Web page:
Ideally this late afternoon recce needed to find an environment that gave some diversity for filming and one that suited Daria’s sensory fulfilment, this would be dictated by Daria as Director with essential input also by Emma, the Director of Photography. All I hoped was that my memory of the area around Llyn Llydaw and the possibilities around that lake for filming had not been forgotten, as it had been many years since I had last walked up this route.
We stopped on the path above Llyn Teyrn and looked out at the continuing track as it climbed steadily up toward the horizon; we still had time to head further into the hills so we decided to press on. By now the weather had become steadfast with a cloud cap of murk over the higher hills but as we passed a small herd of feral goats munching their way through the landscape of Eryri, a thin slender thread of mist nestled against hillsides below the cloud cap; this gave a delicate, almost surreal element to the afternoon’s proceedings.
|Feral goats, often found grasing on the lower hillsides around Llyn Llydaw|
When we reached Llyn Llydaw Daria examined the land that we could see, as beyond the lake the lower grey snow streaked rock grew upwards into greyness of murk. We stopped in the area of the lake for a half hour or so and only started our descent when the first heavy rain drops fell, thankfully the expected heavy downpour never materialised, but gentle winter dampness pervaded.
|Above Llyn Llydaw|
Once at the cars we headed back to Llanberis where I had a quick wash, a change of clothes and joined Daria, Kate and Zeno for a meal in the Y Gwynedd, we were soon joined by Emma and Pete with the Sound Recordist; Jake, arriving later in the evening having had a six hour drive from London to join us. Myles had opted for a quiet night and didn’t join the festivities in the bar.
We arranged to meet at 7.30am the following morning and once my 6.50am scheduled breakfast had been savoured I thanked Jim and Eryl and joined the others at the Y Gwynedd. Emma and Pete headed off first to Pen y Pass, Daria and Myles accompanied me, with Jake following in his car. Prior to the previous evening it had been a long time since I had last parked at Pen y Pass and the ticket attendant seems to have now gone, being replaced by an automated pay and display machine. Our £10.00s were readily dispensed with and stickers laid on dashboards, and with all necessary kit packed and accounted for were headed up the Miners Track.
|Emma Dalsman - Director of Photography|
|Pete Lowden - Camera Assistant|
|Jake Whitelee - Sound Recordist|
|Myles Westman - Actor|
|On the way upto Llyn Llydaw|
|Myles and Jake with Moel Berfedd in the background|
|Llyn Llydaw nestles between the green lower hills and the grey rock somewhere up yonder|
|Base camp for the day, beside the Llydau Valve House|
|Emma and Pete sorting the camera gear|
|Preparing to shoot|
As the backdrop of Eryri with her soft coloured winter refinement of beige moor, grey slate hillside and a canopy of morning cloud enveloped us, the gentle sound of Myles’ voice sank out in kindly profusion of sound; motion and land, all seemed to merge into one. I had wondered how the singing element of what was to take place would work; it slowly took over, giving an enchanted enrichment to proceedings. It was surreal as well as harmonious with Myles singing numbered readings from imaginary surveys with heights and drops quoted, some of these taken from the blog by Daria, who had scripted the film to match the rhythmic echo of music which Jake; the sound recordist, was playing via an I-Pod to Myles who had a small ear piece, thus giving an added word rendition to a hauntingly surreal melody of music that occasionally crept out to be dissipated amongst the higher peaks of Eryri. I wonder if they had ever experienced the like of this before.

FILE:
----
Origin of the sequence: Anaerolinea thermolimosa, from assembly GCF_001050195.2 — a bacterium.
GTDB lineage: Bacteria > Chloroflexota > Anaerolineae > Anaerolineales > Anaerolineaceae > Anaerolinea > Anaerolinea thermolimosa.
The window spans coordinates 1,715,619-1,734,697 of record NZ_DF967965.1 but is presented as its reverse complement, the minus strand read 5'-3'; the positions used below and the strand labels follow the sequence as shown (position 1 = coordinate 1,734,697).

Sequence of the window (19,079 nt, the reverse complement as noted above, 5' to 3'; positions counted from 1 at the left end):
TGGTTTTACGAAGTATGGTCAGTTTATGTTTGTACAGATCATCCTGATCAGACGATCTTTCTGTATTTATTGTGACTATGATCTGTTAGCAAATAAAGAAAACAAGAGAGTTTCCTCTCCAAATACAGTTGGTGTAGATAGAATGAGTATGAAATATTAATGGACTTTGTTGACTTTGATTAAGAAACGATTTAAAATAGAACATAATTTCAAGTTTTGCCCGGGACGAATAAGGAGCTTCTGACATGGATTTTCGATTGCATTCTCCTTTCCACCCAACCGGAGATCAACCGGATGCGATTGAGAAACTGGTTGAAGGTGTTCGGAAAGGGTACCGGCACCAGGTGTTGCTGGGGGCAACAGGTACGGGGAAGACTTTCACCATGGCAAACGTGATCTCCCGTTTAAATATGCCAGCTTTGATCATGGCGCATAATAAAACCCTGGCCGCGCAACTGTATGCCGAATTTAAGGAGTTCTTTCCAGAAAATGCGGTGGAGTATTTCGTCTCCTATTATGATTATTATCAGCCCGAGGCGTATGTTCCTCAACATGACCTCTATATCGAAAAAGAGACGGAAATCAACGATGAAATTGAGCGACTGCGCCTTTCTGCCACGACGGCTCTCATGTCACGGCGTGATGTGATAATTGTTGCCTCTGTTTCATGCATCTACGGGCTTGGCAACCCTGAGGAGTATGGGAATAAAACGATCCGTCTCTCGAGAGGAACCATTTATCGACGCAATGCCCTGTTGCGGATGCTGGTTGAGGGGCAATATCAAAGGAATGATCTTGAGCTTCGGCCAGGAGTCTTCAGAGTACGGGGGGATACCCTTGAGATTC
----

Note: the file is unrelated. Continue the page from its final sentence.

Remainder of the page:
|Myles being filmed operating the Trimble GeoXH 6000|
|Crib Goch above the waters of Llyn Llydaw|
|Pete changing film canisters in the portable mini dark room|
|Emma filming Myles under Daria's direction|
After scene two had been shot they moved farther into the hills and looked at two other locations, during this time I started to examine my immediate surroundings in greater depth. This is something I’ve gotten used to when on long surveying trips with John and Graham when four hours of data is sometimes taken, amusement and conversation is then usually at a premium, I can do both quite easily, and long waits seem not to bother me. I find immersion in one’s surroundings to be beneficial and as Daria, Emma, Myles, Pete and Jake wandered ever higher I found conversation with a number of people who came my way, all were friendly and only too willing to pass the time of day and chat with me. However, two of the friendliest were Filip and Hannah; they were a wondrous couple as they uncannily matched with their beautiful smiles and joy of being together. But above all else their appearance was striking, with brightly coloured matching garments, I had to take there photo and they obliged with big happy smiles, and many thanks to both for giving permission for their photo to appear on my blog – thanks Filip and Hannah.
|Filip and Hannah|
We now headed back to where the first scene had been shot at the top of the 446m map heighted mound. Daria again wanted the Trimble assembled and once set-up Myles sang an accompaniment of lyrical words, some seemingly disconnected, others smoothly flowing and all being perfect toward the other, an endless eloquence of scene and sound. It was now making more sense to me; I am ever a person who enjoys experiencing out of the norm situations, and this situation was quickly fitting into an understandable element of motion coupled with sound mixed with landscape, all merged harmoniously as one, a flux of rhythmic tranquillity, a gentle forbearing of delicate portrayal, a silken thread pieced together by a conceptual mind, and a mind that seemed to view motion in a very different way, certainly from me at least, but a mind whose concepts bore fruition and one that explored meaning, and a mind that challenged the norm. One element fitted another, all blending and merging with Myles’ voice intrinsic as the soul piece. All quite wondrous, it pulled me in hook, line and sinker!
|Preparing to film|
|Myles singing heights, drops and words associated with landscape|
|Filming Myles with the bulk of Y Lliwedd as backdrop|
|By late afternoon the peaks were finally emerging|
|Filming the mountain backdrop|
|The Director's view|
|Reflections in Llyn Llydaw|
|Beside Llyn Llydaw with Crib Goch in the background|
|Filming Myles playing with the ice|
|Filming complete we headed back toward the Miners Track|
We left chatting our way down to the cars, a very fulfilling and interesting day on the hill, one of the like that I had not experienced before, but the ending was perfect as by the time we arrived back at Pen y Pass it was 6.45pm and dark, which added the final element to a most unusual but highly enjoyable day.